(Don’t miss the video attached to this post about the program and Deerfield Farms Service participation in it.)
The program started in 2014 with 20 farmers. In 2015, 20 more farmers were added and every year for the next five years, 20 more will be added across the Midwest, with fields ranging from 20 to 80 acres.
The Soil Health Partnership is being administered by the National Corn Growers Association, with funding from Monsanto, United Soybean Board and the Walton Family Foundation.
The SHP held a field day at Deerfield Farms Services in Deerfield, Ohio Sept. 10 to discuss the new initiative.
Nick Goeser, Soil Health Partnership director, said the goal is to measure the economic and environmental benefits of different soil management strategies.
Then, from the data collected, the partnership can provide a set of regionally-specific recommendations to farmers.
“Everything we do is based in science,” said Goeser.
Deerfield Farms is one of two Ohio farms involved in the program. The farm has devoted a 30-acre field with eight test strips in it, including vertical tillage strips and no-till strips. Soybeans were planted in the field this spring.
In the vertical tillage strips, the farm is not using cover crops. In the no-till strips, cover crops are being implemented. Data from soil tests will be compiled over five years to see if the changes in tillage and the use of cover crops have impacted the soil health and yields.
The goal in the end is simple for Deerfield Farms: To find out if cover crops are worth the cost.
“I’m a numbers guy. I want to know if it’s worth my time,” said John Wallbrown, co-owner of Deerfield Farms. “I believe we have to take care of our soil. I also believe that cover crops may help, but I need the data.”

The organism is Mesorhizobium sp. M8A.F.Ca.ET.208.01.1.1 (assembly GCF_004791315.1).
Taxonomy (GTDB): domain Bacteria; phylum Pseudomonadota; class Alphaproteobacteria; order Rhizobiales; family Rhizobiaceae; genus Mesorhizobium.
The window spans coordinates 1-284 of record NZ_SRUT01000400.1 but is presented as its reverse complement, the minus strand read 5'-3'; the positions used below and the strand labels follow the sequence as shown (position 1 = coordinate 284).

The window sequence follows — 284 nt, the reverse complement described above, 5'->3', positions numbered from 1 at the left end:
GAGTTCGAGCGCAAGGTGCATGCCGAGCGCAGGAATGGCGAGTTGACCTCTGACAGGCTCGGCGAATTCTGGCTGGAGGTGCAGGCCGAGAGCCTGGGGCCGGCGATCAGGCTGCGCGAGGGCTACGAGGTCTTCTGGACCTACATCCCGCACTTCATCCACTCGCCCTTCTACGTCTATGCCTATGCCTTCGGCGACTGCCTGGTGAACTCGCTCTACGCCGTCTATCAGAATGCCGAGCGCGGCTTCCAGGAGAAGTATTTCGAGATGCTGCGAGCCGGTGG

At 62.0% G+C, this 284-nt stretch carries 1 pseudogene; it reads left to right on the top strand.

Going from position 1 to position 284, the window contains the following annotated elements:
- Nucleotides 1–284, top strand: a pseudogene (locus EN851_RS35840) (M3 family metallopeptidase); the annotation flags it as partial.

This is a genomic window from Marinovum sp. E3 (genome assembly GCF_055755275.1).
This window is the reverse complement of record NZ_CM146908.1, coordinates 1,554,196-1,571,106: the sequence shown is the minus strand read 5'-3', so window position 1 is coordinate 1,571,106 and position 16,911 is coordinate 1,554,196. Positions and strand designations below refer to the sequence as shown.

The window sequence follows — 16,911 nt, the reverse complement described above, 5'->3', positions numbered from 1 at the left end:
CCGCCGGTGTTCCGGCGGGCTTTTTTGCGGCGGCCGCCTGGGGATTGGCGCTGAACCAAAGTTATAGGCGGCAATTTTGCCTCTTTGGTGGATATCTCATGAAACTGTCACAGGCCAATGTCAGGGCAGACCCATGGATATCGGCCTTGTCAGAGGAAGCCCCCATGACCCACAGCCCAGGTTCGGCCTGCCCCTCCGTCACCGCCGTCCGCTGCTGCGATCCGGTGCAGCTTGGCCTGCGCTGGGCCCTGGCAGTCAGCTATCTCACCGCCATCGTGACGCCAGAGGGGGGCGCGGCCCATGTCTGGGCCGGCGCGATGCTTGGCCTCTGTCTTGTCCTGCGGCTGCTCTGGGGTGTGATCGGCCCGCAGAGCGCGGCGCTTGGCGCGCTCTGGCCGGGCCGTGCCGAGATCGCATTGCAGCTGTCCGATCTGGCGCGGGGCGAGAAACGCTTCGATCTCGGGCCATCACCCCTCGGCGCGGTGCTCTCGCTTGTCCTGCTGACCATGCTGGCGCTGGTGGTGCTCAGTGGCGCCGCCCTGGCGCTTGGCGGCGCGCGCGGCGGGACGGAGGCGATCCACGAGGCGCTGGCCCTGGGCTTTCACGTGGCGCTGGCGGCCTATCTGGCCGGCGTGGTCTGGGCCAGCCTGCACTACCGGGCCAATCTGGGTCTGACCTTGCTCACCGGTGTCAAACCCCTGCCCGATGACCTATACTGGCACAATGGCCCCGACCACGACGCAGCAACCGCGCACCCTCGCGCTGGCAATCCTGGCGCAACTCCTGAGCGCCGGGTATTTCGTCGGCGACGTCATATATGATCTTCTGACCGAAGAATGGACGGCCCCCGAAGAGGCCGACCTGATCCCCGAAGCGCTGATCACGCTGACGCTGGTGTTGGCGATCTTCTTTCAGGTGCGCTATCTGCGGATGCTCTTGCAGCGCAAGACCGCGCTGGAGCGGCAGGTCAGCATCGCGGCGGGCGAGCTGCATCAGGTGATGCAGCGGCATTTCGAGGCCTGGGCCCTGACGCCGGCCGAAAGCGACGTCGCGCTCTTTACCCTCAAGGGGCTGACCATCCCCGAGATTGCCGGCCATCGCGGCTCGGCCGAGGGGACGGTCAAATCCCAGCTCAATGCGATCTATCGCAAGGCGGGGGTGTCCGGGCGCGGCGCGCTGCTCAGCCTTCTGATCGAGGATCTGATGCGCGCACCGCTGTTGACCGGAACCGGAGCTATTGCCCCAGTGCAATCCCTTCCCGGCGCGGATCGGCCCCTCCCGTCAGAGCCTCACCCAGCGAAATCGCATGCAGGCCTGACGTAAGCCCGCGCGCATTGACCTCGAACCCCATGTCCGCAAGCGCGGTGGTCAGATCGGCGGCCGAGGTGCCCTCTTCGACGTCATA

Still, he realizes his farm has to consider the conservation practice, even if puts a negative number on the net profits at times.
He added there needs to be a measure beyond yields to find out if the soil health is getting better.
The partnership members agree any measurement has to reflect basic economics — including the cost of management beyond the cover crop seed costs and the extra tillage needed. For example, some farmers have a problem with annual ryegrass that wouldn’t terminate once sprayed. It took spraying the ryegrass three times before it would die, which meant extra cost.
There is also a concern that if a ryegrass cover crop is planted, then an insect issue can develop because corn is technically a grass and, if the insects like the ryegrass, they may stay for the corn crop.
Deerfield Farms is planting about 300 acres of cover crops a year, out of the 3,000 total acres planted.
Wallbrown said it’s a challenge for the farm to get cover crops planted in the fall. He said one thing is the time element (getting them planted prior to the frost date after the corn and soybeans have been harvested) and the second is the equipment needed to get the cover crops planted and established before the frost date.
Like Deerfield Farms, many operations are still apprehensive about the use of cover crops, which takes additional management and planning.
Plans need to be created for the crop rotations and herbicide rotations. Farmers also need to consider hybrid and variety maturities when deciding when and what to plant in the fields.
Cover crop benefits
However, Rob Vanscoy, of LaCrosse Seed, said cover crops are necessary because they stimulate microbial activity. By using cover crops, the plants generate roots and, in return, trigger more microbial activity.
This also means reduced soil erosion, sequestering nutrients, breaking up soil compaction, fixing nitrogen and building organic matter.
Vanscoy agreed that planting the cover crops seeds in time is the biggest hurdle for farmers. However, he added that many farmers are overcoming the obstacle by being creative, and suggested interseeding into an existing crop with something like crimson clover or annual ryegrass because both tolerate the shade.
Other ideas included a seeder mounted onto the combine, which uses air pressure to push the seed down through the tubes and into the ground. Other options include aerial seeding or even using a drone.
Vanscoy said the benefits to cover crops are clear, it’s just a matter of farmers figuring how to get the job done and making sure the farm still makes a profit.
The Soil Health Partnership is searching for one or two Ohio cooperators to participate in the program in 2016. Contact the National Corn Growers Association by calling Nick Goeser at 636-733-9004 ext. 132 or email him at email@example.com.